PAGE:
Her blog’s tagline says it all: “I don’t know what I’m doing either.” And it’s exactly this honesty, this willingness to admit that she’s not perfect, that makes Liz so approachable and so easy to read and relate to.
Mom-101 is the exact opposite of what its name would make you think it’s about. It is in no way a stuffy, self-important blog with lots of bulleted articles containing parenting advice. It’s not the type of parenting blog that tells you what to do and how to raise tour kids. If you’re looking for “Top 10 Ways to Get Your Child To Sleep Through The Night” type of posts, you should probably look elsewhere.
And not that there’s anything wrong with “Top Ten” posts! They are often fun, entertaining and filled with useful information. But they do tend to be a little detached. Liz’s writing is never detached.
Mom-101 is about parenthood, but it’s about going through this wild ride together, experiencing the ups and downs, the dilemmas, the tears and the joys. Liz never pretends to have all the answers. On the contrary, just like each and every one of us, she’s constantly asking questions and looking for answers.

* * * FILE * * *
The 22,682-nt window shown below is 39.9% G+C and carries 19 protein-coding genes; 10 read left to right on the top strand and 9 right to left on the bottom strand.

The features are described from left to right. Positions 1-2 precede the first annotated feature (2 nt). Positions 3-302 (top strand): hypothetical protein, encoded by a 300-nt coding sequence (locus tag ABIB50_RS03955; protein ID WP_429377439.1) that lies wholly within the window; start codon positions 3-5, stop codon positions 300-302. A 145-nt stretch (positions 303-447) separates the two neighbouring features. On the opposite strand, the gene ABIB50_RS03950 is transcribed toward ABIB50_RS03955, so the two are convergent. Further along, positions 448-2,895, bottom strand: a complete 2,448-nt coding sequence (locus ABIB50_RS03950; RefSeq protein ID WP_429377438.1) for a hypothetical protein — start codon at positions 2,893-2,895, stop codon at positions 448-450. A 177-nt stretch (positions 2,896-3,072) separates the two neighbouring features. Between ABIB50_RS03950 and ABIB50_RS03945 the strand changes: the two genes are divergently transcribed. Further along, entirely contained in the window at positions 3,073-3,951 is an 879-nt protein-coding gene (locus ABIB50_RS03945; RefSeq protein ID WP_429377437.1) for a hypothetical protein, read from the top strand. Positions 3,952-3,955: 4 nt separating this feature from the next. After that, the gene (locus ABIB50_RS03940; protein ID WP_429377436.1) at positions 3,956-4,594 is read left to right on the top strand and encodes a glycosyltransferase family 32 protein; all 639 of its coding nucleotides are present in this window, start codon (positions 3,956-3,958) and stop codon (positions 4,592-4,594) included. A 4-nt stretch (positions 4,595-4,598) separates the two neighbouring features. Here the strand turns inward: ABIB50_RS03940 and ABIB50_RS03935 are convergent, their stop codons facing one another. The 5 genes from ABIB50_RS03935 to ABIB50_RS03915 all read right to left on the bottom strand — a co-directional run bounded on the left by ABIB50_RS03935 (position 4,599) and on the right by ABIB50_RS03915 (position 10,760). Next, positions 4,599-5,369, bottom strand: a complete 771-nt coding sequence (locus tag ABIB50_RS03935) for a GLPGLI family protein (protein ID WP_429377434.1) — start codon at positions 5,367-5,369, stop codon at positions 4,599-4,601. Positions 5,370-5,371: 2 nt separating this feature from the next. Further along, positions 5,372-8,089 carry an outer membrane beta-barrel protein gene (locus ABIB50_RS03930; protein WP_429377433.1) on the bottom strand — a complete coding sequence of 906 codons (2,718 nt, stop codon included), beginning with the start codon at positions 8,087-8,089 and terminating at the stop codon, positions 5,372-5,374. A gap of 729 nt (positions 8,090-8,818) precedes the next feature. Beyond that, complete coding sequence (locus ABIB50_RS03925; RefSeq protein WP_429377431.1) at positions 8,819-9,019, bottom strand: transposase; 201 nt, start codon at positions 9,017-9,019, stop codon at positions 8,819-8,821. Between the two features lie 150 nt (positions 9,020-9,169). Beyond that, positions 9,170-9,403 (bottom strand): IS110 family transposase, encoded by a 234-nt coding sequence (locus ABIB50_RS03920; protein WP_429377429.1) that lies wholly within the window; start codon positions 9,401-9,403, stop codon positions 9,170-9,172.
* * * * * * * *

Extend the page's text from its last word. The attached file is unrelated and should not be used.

My favorite posts by Liz are those that capture the deep pain of being a working mom. I know, we are all working moms, but I mean the type of working mom who works in an office and needs to leave her child with a caretaker every day. I wish it wasn’t so painful for us to leave our children behind. I wish we weren’t getting the subtle messages from the media, those that tell us we’re not good moms, that we should leave our careers and focus on our children 100% of the time. I wish being a working mom was a straightforward, simple choice.
But being a working mom is not a straightforward choice and working moms struggle with guilt every single day. Liz captures this struggle beautifully in many of her posts.
The Constant Battle, for example, brought tears to my eyes, as I’m sure it did to many other moms. That familiar yearning to have a choice, to not be in a place where you HAVE to leave your child at daycare each morning.
And then, in her follow-on post, Being There, she said, “It’s not such a horrible thing, to make our children proud. Through our actions, through our work, through our commitment to them and those in our lives. I have to remind myself that the choices we make now as parents aren’t just to get our children through the days. It’s to get them through their lives.” And I just nodded, again, tears in my eyes.
“I’m starting to feel more and more… that that World’s Greatest Mom Trophy is escaping my reach” Writes Liz in her post Trying to Do Something Right.
Don’t we all.